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Baby Fingers Teacher Guest Blog 4

Thank You for Your Joy, by Mary Hickox


Now just over a year as a teacher with Baby Fingers, I find myself reflecting on how beautiful my time has been spent in my various teacher settings. Language is one of my favorite gifts of this world, one I truly hope to never take for granted. I have always loved learning new languages, refining my prior knowledge, expanding my horizons and my personal skill-set. It is a blessing to be able to share my love for language, particularly the beauty of American Sign Language with you, our Baby Fingers families. It is expressive, ever-changing, and forces one to be fully present and aware. Therefore, I would like to thank you all for not only being willing to provide your children with new tools for communication, but also for opening your world to the beautiful and brilliant culture that exists beyond merely the language. Thank you for bringing joyous, musical, walking, tumbly toddlers and infants into a room, and participating. Thank you for practicing at home and for sharing your successes. Thank you for praising your child and for allowing them to sign their version of “more”, and actually giving them more! Thank you for helping make my job so gratifying every time.

As a military kid, I grew up in a multi-cultural, multi-linguistic home; my first language was a mixture of English, baby gibberish, and ASL. My parents believed in accessibility, not to mention they soon had 4 other children, making it very necessary to find effective communication. Sign Language provided a foundation for each of us to consistently learn new languages, as well as the basis for us to thrive early on with expressing our needs and feelings. Every time you venture to class, you equip your young one with tools they will use for a lifetime, and perhaps they may find themselves loving it enough to teach it!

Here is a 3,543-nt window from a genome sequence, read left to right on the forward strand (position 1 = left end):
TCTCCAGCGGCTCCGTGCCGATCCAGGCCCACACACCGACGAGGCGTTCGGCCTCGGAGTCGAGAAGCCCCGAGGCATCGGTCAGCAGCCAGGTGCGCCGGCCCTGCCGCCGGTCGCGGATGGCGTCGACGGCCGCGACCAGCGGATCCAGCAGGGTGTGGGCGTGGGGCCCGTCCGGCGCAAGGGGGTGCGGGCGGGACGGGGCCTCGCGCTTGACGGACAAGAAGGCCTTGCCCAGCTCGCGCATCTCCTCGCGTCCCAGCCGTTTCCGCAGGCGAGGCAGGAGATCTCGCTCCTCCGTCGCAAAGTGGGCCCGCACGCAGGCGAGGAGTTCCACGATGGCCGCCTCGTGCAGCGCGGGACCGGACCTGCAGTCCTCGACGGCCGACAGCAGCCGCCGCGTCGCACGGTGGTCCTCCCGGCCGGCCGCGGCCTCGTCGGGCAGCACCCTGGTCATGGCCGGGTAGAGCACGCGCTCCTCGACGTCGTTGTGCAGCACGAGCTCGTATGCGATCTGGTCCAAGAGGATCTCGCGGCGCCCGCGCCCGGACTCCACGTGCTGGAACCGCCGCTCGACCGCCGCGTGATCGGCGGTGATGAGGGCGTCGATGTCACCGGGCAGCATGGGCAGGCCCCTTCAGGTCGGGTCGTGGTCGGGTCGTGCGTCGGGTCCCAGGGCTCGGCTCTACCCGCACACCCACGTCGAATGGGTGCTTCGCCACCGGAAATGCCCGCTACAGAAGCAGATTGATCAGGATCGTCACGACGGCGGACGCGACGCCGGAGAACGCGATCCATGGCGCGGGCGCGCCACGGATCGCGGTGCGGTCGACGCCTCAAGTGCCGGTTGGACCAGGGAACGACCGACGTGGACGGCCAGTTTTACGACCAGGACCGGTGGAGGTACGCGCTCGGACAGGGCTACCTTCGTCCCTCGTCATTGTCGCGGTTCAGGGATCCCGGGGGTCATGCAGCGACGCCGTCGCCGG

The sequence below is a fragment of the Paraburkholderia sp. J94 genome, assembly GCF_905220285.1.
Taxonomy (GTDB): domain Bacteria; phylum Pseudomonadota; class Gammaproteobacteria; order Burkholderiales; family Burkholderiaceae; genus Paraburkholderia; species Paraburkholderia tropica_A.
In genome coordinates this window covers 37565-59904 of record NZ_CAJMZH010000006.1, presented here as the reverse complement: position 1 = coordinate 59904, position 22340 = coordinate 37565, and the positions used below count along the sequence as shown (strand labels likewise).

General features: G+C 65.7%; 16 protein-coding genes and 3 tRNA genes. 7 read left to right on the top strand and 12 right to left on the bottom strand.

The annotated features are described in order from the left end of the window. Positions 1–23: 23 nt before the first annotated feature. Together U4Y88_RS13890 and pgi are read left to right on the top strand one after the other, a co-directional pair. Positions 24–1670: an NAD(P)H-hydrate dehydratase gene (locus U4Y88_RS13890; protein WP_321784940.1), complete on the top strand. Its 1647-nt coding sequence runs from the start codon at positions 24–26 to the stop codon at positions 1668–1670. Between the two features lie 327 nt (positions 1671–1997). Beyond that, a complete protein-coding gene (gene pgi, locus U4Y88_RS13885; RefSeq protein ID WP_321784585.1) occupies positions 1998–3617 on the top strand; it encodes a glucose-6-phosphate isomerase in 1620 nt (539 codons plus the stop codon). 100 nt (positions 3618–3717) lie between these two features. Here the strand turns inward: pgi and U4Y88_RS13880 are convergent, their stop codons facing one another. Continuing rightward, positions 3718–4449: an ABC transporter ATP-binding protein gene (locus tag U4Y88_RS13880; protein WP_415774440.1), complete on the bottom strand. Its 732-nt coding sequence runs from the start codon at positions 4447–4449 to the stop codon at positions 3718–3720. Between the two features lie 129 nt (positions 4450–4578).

Therefore, walk with me as I share a very special moment I had in class a little over a month ago. A brave elementary school student waltzed into my class, dressed to the nines in a suit and tie, prepared with a hypothesis — does teaching babies sign language help reduce tantrums? His personal experience told him yes, but when faced with a situation where someone refused to teach their child ASL, he was determined to find proof. This little man observed with rapt interest, and even engaged some of the children. While most kids spend their first Science Fair experimenting with dirt (and trust me, I love dirt/mud/bugs/plants! Absolutely nothing wrong with outdoors and said experiments), this student had been driven to prove the effectiveness of a language that extends beyond simple “words”. When I got to see his final project, I was touched by his attention to detail, his admiration of the culture, and his care to create a foundation of proof, in hopes of changing a conversation and perspective. Even though I had not taught this child directly, he had already embraced how empowering learning and teaching language can be, and was determined to share this phenomenon with everyone he could.



I am grateful every day for those moments; the ones where you meet someone who you just know might change the world for another. So, even as I sit, reviewing our curriculum, I cannot help but think grateful thoughts. Grateful for time, for care, for the genuine interest of young minds, and for your willingness to be silly and sing and sign the ABC’s with me.


MUSIC in Utero?

As expectant mothers, we know that we need to be acutely aware of what we eat and drink, what medications we take, how much to exercise, what to avoid, etc. It’s also important to remember that our emotions effect our developing baby. Around 18 weeks, the baby begins to develop hearing and around 24 weeks,… Continue Reading